Every year approximately 300,000 children become victims of commercial sexual exploitation. The Victims of Trafficking and Violence Protection Act (TVPA) of 2000 is the governing federal law that seeks to combat human trafficking. TVPA states that sex trafficking of children occurs when anyone under the age of 18 is induced to perform a “commercial sex act,” which is defined as “any sex act on account of which anything of value is given to or received by any person.”
In recent years a number of jurisdictions throughout the country have increased their efforts to eliminate the commercial sexual exploitation of children (CSEC). Most of these reform efforts focus on the exploitation of girls, presumably heterosexual girls. Lesbian, gay, bisexual, transgender, and questioning (LGBTQ) youth are, once again, an overlooked population in most of these initiatives.
Research conducted in 2008 by Dr. Angela Irvine, NCCD’s director of research, uncovered a disproportionate number (15%) of youth in detention identifying as lesbian, gay, bisexual, questioning, and/or gender non-conforming. That survey also found significant differences in detentions for prostitution. Lesbian, bisexual, and questioning girls are twice as likely as their heterosexual peers to be held for prostitution—11% compared with 5%. The statistics are starker for gay, bisexual, and questioning boys. Only 1% of heterosexual boys are detained for prostitution compared with 10% of their gay, bisexual, or questioning peers.
Why are LGBTQ youth disproportionately represented among the CSEC population? The prevailing consensus it that the high level of homelessness among LGBTQ youth is the main contributing factor. Data collection on this population has been difficult for a number of reasons (e.g., many youth do not self-disclose their sexual orientation or gender identity out of fear of harassment and/or discrimination; many providers harbor bias against LGBTQ youth, do not question youth about their identities, and/or are not trained in developing trusting relationships with LGBTQ youth), but we do have some information. A recent survey reported that about 40% of homeless youth identify as LGBTQ, and they are homeless mostly due to family rejection based on their sexual orientation or gender identity. This same report found that more than 40% of agencies serving homeless youth do not address issues related to this rejection.
Many homeless youth engage in survival sex (exchanging sex for food, shelter, clothing, etc.). A survey of LGBTQ youth service providers in New York City highlighted the prevalence of survival sex among this population; while some providers thought it was more common among young boys, another provider reported that the majority of homeless LGBTQ youth were sexually exploited and it was evenly distributed across sexes. One Canadian study found homeless LGBT youth were three times more likely to engage in survival sex as compared to their homeless heterosexual counterparts.
It is crucial that jurisdictions seeking to protect sexually exploited children include interventions and support services for LGBTQ youth and their families. Last year, the California Child Welfare Council’s Child Development and Successful Youth Transitions Committee convened a commercially sexually exploited children workgroup. The purpose of the workgroup is to explore the problems facing youth and their families, explore the challenges encountered by the juvenile justice and child welfare agencies, and put forth recommendations on policies and practices. NCCD was invited to be a member of this workgroup, which is diligently highlighting issues impacting LGBTQ youth who are also CSEC. Hopefully, other jurisdictions will follow suit and begin to incorporate the needs of LGBTQ youth and their families in their reform efforts.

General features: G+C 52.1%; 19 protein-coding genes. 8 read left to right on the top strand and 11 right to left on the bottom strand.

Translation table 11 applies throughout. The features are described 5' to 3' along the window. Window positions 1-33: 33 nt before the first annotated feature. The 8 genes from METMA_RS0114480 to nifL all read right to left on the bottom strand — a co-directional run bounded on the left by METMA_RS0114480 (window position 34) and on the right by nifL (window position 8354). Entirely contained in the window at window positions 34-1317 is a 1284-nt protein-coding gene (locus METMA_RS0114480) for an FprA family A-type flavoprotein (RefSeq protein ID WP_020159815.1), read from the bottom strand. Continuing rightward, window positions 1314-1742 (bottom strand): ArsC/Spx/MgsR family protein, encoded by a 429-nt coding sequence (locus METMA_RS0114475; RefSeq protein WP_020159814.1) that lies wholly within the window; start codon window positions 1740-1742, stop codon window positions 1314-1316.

Adams, W., Owens, C., & Small, K. (2010). Effects of federal legislation on the commercial sexual exploitation of children. Office of Juvenile Justice and Delinquency Prevention, available at http://www.ojjdp.gov/publications/PubAbstract.asp?pubi=250651
 Victims of Trafficking and Violence Prevention Act of 2000, H.R. 3244, 106th Cong., 2nd Sess. (2000) available at http://www.govtrack.us/congress/bills/106/hr3244/text
 Irvine, A. (2010). “We’ve had three of them”: Addressing the invisibility of lesbian, gay, bisexual, and trans- gender youth in the juvenile justice system. Columbia Journal of Gender and Law, 19(3), 675–701.
 Durso, L. E., & Gates, G .J. (2012). Serving our youth: Findings from a national survey of service providers working with lesbian, gay, bisexual, and transgender youth who are homeless or at risk of becoming homeless. Los Angeles: The Williams Institute with True Colors Fund and The Palette Fund.
 Ibid. at pg. 4.
 Goodman, J. L., & Leidholdt, D. A. (2011). Lawyer’s manual on human trafficking: Pursuing justice for victims, 150–151, unofficial publication, available at www.nycourts.gov/ip/womeninthecourts/LMHT.pdf
 Ray, N. (2006). Lesbian, gay, bisexual and transgender youth: An epidemic of homelessness. New York: National Gay and Lesbian Task Force Policy Institute and the National Coalition for the Homeless citing Gaetz, S. (2004). Safe streets for whom? Homeless youth, social exclusion, and criminal victimization. Canadian Journal of Criminology and Criminal Justice, 46(6).